The coral propagators

By Guido Trombetta on 11:23 AM , ,


Photo courtesy of Cedric Guignard

Today I would like to speak about REEFSCAPERS which is a very interesting project currently developing in Maldives thanks mainly to two french guys Thomas Le Berre and Cedric Guignard.
Cedric sent me some really nice pictures to explain me what this is all about and now I'm going to try to eplain to you the amazing job of the Coral Growers or Coral Propagators or Reef Creators or whatever you would like to call them!


Photo courtesy of Cedric Guignard

To tell it simple REEFSCAPERS deal with the propagation of corals a project that has a lot of possible environmental and economic benefits for
  • Resorts, by aesthetic increase and marketing
  • Researcher, by notably increasing the experiments opportunities
  • Guests, by education, awareness and sponsoring
  • Locals, by providing alternative localized livelihood to fishing
  • The Coral Reef, by restoring or creating new habitat supporting the closely associated marine life.

However Coral Propagation is a very controversial subject as a result of little success of too many projects, nevertheless REEFSCAPERS apply a recently developed coral propagation technique that has been significantly succesful.

So let's start from the results looking at the following amazing sequences. What you are going to see are photo-sequences realized during a time span of some months in which you can easily see the spectacular growth of the corals.


ACROPORA SAMOENSIS

Photo courtesy of Cedric Guignard

ACROPORA PULCHRA

Photo courtesy of Cedric Guignard

ACROPORA SELAGO

Photo courtesy of Cedric Guignard

ACHROPORA PULCHRA

Photo courtesy of Cedric Guignard

Amazing... isn't it?
Let's go into more depth about the coral propagation technique used by REEFSCAPERS:
In the Maldives, Reefscapers developed a new versatile artificial reef system, the “Coral Trays”. Broken or threatened corals are harvested from the donor areas, usually threatened by coastal developments and fragments prepared before being attached on the Coral Trays. These new structures prevent predation and sedimentation, and promote survival and growth. Their light weight enables an easy deployment using a simple whaler as well as to change their location at will. This could be useful in case of prolonged high sea surface temperatures events. The shapes and sizes of the structures mostly depends on the objectives and different designs and transplantation processes have been adapted to the species present in the Maldives. Transplantation is done by snorkelling or diving depending on the depth. After 6 to 12 months, the newly established reef is able to produce the fragments for further generations of transplants. After about a year, the growth enables the pruning of 3 to 10 times the initial stock. The reef created is thereafter self sustainable. In most environments, the Coral trays substratum efficiency insures an essential survival enabling significant coral propagation as well as small and large scale research.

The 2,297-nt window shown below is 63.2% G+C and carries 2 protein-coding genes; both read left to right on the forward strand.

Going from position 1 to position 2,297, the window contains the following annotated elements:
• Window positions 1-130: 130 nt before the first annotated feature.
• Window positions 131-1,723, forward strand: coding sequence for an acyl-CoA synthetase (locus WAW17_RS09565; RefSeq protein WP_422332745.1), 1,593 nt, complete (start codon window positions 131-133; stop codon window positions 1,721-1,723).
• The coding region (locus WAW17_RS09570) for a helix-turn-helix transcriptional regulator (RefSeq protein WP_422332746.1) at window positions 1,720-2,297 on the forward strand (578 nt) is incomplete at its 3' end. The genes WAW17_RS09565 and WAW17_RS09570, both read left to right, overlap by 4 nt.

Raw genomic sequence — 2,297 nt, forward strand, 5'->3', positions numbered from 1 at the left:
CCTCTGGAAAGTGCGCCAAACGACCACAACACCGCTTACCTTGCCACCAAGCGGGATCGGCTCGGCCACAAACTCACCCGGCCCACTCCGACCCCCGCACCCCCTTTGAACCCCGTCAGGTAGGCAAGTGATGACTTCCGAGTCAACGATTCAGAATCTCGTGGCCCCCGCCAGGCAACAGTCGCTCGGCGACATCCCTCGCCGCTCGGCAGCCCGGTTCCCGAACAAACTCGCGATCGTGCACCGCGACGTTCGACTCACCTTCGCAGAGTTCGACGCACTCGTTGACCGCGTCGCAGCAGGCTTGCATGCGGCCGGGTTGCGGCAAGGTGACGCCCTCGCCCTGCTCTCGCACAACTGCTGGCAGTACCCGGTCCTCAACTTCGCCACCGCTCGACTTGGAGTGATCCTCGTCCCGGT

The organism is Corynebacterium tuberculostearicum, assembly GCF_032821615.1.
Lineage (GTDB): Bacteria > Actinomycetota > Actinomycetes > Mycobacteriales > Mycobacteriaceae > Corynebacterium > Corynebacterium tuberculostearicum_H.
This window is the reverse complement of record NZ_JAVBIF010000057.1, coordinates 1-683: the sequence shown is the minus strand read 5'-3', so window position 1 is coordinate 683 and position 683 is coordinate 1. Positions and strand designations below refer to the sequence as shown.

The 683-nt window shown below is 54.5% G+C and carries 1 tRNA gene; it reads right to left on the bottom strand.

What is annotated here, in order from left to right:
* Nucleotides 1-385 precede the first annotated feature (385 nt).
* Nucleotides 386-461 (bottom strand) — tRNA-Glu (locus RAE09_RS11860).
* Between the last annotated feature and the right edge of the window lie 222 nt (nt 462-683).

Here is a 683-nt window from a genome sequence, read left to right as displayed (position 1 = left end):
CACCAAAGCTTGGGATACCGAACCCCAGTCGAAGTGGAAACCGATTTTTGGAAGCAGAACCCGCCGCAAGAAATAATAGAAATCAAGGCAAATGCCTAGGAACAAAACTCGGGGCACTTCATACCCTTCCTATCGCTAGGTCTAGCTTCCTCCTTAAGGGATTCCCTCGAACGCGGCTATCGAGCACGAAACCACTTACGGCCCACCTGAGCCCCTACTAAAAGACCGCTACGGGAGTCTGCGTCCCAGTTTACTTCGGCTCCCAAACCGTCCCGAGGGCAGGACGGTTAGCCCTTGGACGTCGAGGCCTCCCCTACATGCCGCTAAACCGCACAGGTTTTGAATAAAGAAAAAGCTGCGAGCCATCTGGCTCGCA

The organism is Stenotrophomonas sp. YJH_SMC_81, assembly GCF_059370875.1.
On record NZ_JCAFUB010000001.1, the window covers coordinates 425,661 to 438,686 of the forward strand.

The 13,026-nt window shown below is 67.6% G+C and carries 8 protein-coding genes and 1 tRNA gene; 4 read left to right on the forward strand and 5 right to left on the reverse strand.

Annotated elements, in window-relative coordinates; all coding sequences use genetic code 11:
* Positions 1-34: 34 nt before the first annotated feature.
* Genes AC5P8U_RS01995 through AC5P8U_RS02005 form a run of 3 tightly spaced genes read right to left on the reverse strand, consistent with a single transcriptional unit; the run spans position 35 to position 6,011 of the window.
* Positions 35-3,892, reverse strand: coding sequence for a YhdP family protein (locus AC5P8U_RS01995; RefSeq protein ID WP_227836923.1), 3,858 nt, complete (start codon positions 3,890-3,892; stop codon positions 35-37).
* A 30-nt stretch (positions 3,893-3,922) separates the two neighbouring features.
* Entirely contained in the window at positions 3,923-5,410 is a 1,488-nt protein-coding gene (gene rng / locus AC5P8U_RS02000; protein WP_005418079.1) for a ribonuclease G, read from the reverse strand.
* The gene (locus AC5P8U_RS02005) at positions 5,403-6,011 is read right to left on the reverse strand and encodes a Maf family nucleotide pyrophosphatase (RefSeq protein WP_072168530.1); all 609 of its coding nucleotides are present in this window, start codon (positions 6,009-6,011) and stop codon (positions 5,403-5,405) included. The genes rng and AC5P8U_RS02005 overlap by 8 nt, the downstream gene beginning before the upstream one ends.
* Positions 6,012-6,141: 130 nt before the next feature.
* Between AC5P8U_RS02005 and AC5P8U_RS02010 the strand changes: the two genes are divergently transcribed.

These are the famous "Coral Trays" ready to be installed on the sea bed and became the substrate and support of the new coral colony:

Photo courtesy of Cedric Guignard

The Coral Trays are prepared before the installation:

Photo courtesy of Cedric Guignard

Photo courtesy of Cedric Guignard

and then it's the time to "transplant" the corals directly upon the tray:

Photo courtesy of Cedric Guignard

Photo courtesy of Cedric Guignard

Photo courtesy of Cedric Guignard

Photo courtesy of Cedric Guignard

Now it's a matter of time and the Coral will progressively build up a reef gathering all the species that live in this kind of habitat. In the following pictures you can see various stages of development:

Photo courtesy of Cedric Guignard

Photo courtesy of Cedric Guignard

Photo courtesy of Cedric Guignard

Photo courtesy of Cedric Guignard

I hope to have introduced to you the amazing activity that REEFSCAPERS is carrying on.
Obviously this is just a very small portrait of a much wider reality. REEFSCAPERS is a project aimed to involve scientific research as well as tourism and environmental activity just to tell some aspects.
If you're interested in the REEFSCAPERS project, in their philosophy and businesses and want to have more info the better thing you can do is to visit their nice website:

REEFSCAPERS website

Moreover their website is also a wonderful source of amazing pictures as you may imagine from people that works in Maldivian Sea. You will find nice pictures of growing corals but also great shots of the reef fauna from colorful fishes to the sea turtles.
I fell in love with the following picture, it's just perfect for this blog...:

Photo courtesy of Cedric Guignard